While researching this report, I came across other depictions of this same creature. In The Art of the Shaman by David S. Whitley, a photograph is published of a pictographic site at Rocky Hill just north of the Tule River Indian Reservation in which two “devils” can be seen. One of the creatures, like the pictograph above, clearly has at least six fingers and toes and has unmistakable curved horns. I had planned to visit Rocky Hill on our trip, but unfortunately we did not have exact directions to the site and after an hour of searching the area, we were unable to find the pictographs Whitley describes.
The last image that caught my eye was this set of two men with greatly elongated necks. Certainly these are not realistic depictions of individuals who once existed, but rather I believe they are symbolic. Whitley attributes their long necks or elongated heads as “depicting one of the bodily hallucinations common to shamans in the trance state.”
So are the six pictographs painted within this cave really depictions of Bigfoot? This was obviously a very sacred spot to the Yokuts people who created this beautiful artwork. Of all the images in the cave, this creature is the most often depicted and it is rendered with remarkable consistency. There are other images on the cave walls of clearly fanciful creatures, but there are also straightforward depictions of readily identifiable animals such as a frog, a centipede and a beaver.
Whitley discounts the theory that this creature represents Bigfoot. Rather, he maintains that the pictograph is consistent with regional imagery of a grizzly bear. Specifically, he points out that “this large figure is portrayed with the characteristic facial exudations of the grizzly, resulting in references to grizzlies as ‘old pitch on the face,’ and was believed to connect the grizzly with the shaman who sometimes bled from the nose or mouth during his trances.” 1
Support for the idea that the pictographs at this site do represent Bigfoot comes from a Forest Archeologist for the US Forest Service named Kathy Moskowitz. Last year in Willow Creek, California, Moskowitz gave a talk on the Tule River pictograph site and the traditions that the local Yokuts tribe have of a creature fitting the description of Bigfoot that they call "Mayak datat" or “Hairy Man.” I was able to get in contact with Kathy Moskowitz and she generously forwarded me a copy of her paper.
Moskowitz was raised close to the Reservation and grew up with many of its members. While working on a project for the US Forest Service, she got to know many of the Yokuts tribal elders. The elders explained to her that the images at Tule River are not representations of a grizzly, but rather of the “Mayak datat” or “Hairy Man.”
This identification is supported by the first outsider to write about the site, Garrik Mallery. In 1889, when writing about the site, he stated that the locals identified the large pictograph as representing “Hairy Man.” 2 In 1929, Julian H. Steward noted that a tribal elder also identified this image as “Hairy Man.” 3 In a difficult to find book entitled, Bigfoot and Other Stories, Elizabeth Bayless Johnstone notes that the Yokuts describe “Hairy Man” as “a creature that was like a great big giant with long, shaggy hair.” 4 Moskowitz believes that the evidence that “Hairy Man” and Bigfoot are the same creature is very strong.
In her paper, Moskowitz shares several traditional Yokuts stories that refer to “Hairy Man.” In one entitled “How People Were Made,” “Hairy Man” is described as crying because humans are afraid of him and run away. This story, says Moskowitz, explains the dark streaks found under the eyes of the largest pictograph at Tule River. Ironically, it was these same streaks that Whitley cited as evidence for the creature being a grizzly.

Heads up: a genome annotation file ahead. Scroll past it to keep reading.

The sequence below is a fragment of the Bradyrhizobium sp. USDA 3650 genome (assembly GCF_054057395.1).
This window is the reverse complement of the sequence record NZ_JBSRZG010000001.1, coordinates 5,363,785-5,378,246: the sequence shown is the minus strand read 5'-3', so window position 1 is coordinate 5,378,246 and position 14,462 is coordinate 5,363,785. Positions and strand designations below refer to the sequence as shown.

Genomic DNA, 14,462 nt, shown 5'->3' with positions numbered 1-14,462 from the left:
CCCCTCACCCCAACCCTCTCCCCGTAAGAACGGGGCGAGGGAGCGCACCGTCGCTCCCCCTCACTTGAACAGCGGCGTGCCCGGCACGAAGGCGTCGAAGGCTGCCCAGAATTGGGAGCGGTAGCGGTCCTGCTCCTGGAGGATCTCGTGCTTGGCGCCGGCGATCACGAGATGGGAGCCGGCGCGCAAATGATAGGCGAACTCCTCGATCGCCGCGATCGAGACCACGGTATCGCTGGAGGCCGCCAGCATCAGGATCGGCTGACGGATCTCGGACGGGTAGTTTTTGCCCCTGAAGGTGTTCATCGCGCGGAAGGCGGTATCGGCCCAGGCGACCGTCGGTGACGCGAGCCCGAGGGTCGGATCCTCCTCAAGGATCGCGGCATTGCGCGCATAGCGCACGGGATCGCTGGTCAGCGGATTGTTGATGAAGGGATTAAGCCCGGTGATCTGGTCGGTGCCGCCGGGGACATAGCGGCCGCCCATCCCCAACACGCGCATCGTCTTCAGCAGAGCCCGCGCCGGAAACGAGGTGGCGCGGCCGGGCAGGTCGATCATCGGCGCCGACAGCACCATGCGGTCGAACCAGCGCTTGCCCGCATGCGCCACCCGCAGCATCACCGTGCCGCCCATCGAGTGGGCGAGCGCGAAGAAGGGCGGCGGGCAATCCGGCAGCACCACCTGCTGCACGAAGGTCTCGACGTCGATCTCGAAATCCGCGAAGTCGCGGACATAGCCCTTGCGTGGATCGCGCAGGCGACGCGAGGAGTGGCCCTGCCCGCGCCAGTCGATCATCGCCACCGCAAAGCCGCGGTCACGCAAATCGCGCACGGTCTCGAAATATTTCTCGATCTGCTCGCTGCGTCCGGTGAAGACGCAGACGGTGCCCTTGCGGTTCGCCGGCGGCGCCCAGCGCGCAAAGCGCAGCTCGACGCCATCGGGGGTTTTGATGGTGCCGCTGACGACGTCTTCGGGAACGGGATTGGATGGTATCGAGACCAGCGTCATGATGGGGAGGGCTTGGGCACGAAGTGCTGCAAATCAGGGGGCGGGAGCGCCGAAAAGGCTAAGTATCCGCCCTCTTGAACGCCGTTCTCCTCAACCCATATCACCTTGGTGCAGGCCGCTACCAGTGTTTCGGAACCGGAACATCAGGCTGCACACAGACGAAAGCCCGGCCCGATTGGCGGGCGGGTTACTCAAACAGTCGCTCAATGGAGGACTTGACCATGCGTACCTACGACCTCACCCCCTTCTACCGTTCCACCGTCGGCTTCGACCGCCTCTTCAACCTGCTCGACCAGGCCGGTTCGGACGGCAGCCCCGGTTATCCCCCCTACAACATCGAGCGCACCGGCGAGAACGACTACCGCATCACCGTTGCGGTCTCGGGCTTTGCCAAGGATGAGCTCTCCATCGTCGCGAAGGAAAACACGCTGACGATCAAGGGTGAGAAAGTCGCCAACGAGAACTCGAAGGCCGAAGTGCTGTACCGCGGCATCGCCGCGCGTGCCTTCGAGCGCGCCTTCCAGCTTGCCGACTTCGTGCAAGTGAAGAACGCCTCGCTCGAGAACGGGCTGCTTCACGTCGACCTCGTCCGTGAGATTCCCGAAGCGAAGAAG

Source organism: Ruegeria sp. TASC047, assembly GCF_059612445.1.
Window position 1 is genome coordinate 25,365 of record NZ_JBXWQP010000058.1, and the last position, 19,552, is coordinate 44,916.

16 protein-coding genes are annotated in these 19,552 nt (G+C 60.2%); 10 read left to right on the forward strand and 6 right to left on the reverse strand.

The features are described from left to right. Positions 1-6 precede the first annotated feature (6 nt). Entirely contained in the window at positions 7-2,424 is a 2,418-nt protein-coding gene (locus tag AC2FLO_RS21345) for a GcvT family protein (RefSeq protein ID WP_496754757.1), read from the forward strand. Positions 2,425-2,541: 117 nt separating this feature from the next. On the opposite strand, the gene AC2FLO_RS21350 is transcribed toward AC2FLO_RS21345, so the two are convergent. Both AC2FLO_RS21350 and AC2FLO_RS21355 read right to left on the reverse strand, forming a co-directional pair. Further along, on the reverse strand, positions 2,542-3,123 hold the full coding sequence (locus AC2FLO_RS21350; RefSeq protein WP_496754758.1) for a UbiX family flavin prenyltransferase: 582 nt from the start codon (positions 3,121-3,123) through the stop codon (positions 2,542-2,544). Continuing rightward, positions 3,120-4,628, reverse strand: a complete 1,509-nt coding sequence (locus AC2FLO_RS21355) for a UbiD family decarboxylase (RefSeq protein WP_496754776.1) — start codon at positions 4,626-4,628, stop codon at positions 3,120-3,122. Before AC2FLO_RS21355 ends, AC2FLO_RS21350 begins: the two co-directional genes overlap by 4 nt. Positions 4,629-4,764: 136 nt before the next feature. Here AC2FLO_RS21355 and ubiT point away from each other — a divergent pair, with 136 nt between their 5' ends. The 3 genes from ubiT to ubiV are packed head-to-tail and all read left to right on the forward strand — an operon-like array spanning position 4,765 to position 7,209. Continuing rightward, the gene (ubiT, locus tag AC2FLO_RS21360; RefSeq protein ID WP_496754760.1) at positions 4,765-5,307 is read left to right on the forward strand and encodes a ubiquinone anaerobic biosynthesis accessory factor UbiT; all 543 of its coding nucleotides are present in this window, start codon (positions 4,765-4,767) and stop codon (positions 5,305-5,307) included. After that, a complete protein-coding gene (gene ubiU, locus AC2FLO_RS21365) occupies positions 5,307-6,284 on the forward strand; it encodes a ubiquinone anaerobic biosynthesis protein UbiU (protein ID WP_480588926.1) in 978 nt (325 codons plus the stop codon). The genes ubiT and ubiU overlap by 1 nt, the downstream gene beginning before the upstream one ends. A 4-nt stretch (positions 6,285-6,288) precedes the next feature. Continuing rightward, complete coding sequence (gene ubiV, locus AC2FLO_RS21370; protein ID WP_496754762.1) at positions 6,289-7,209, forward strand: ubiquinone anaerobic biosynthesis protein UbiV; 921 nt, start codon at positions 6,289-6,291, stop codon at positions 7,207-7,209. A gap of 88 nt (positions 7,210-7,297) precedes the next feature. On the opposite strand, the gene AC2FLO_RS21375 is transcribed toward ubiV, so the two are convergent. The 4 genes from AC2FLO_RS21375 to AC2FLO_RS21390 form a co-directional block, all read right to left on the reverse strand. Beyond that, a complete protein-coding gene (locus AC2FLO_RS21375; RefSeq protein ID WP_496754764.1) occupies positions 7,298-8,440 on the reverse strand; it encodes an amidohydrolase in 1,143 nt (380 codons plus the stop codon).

According to Robert Leiterman of the Bigfoot Field Researchers Organization, the last publicized encounter with a Bigfoot on the Reservation occurred back in 1979, but many Yokuts claim to have seen the creature much more recently. However, according to Leiterman, these encounters are considered spiritual and are not publicized to the outside world. 5
In the end, we may never know for sure what is depicted at this pictograph site. Even the date of the site is in substantial dispute. Whitley claims that the pictographs were painted as recently as between 100 and 150 years ago by a “known historical shaman.” 1 However, Moskowitz cites the research of William C Clewlow and Frank F. Latta when she assigns a probable date of creation to the site of 500 to 1000 years ago. 6,7
I took one last look at the startling images that surrounded me beneath the large boulders in the cool mountain air. I believe that the multiple depictions of the creature represented in the cave probably are the image of a real creature that the Yokuts tribe actually encountered. However, whether that creature was a frightening grizzly bear or an elusive Bigfoot, we may never know.
Share your thoughts on what these pictographs might represent at the UnexplainedEarth Forums!
A Guide to Rock Art Sites: Southern California and Southern Nevada
David S. Whitley
The Art of the Shaman: Rock Art of California
David S. Whitley
1) Whitley, David S. A Guide to Rock Art Sites: Southern California and Southern Nevada (Mountain Press Publishing Company, 1996).
2) Mallery, Garrik. "Picture-writing of the American Indians," 10th Annual Report of the Bureau of American Ethnology for the Years 1888-1889 (1889):1-882.
3) Steward, Julian H. "Petroglyphs of California and Adjoining States," University of California Publications in American Archaeology and Ethnology 2 (1929):47-238.
4) Johnstone, Elizabeth Bayles. Bigfoot and Other Stories (Tulare Board of Education, 1975).
5) Leiterman, Robert. http://www.bfro.net/leiterman/Bigfoot-rock.htm
6) Clewlow, C. William. "Prehistoric Rock Art," Handbook of North American Indians 8 (1978):619-625.
7) Latta, Frank F. Handbook of Yokuts Indians (Kern County Museum, 1949).
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This information was shared with us from the site owner via e-mail.
Posted by: Lisa Marie Storm
Contributing Editor for Paranormalnews.com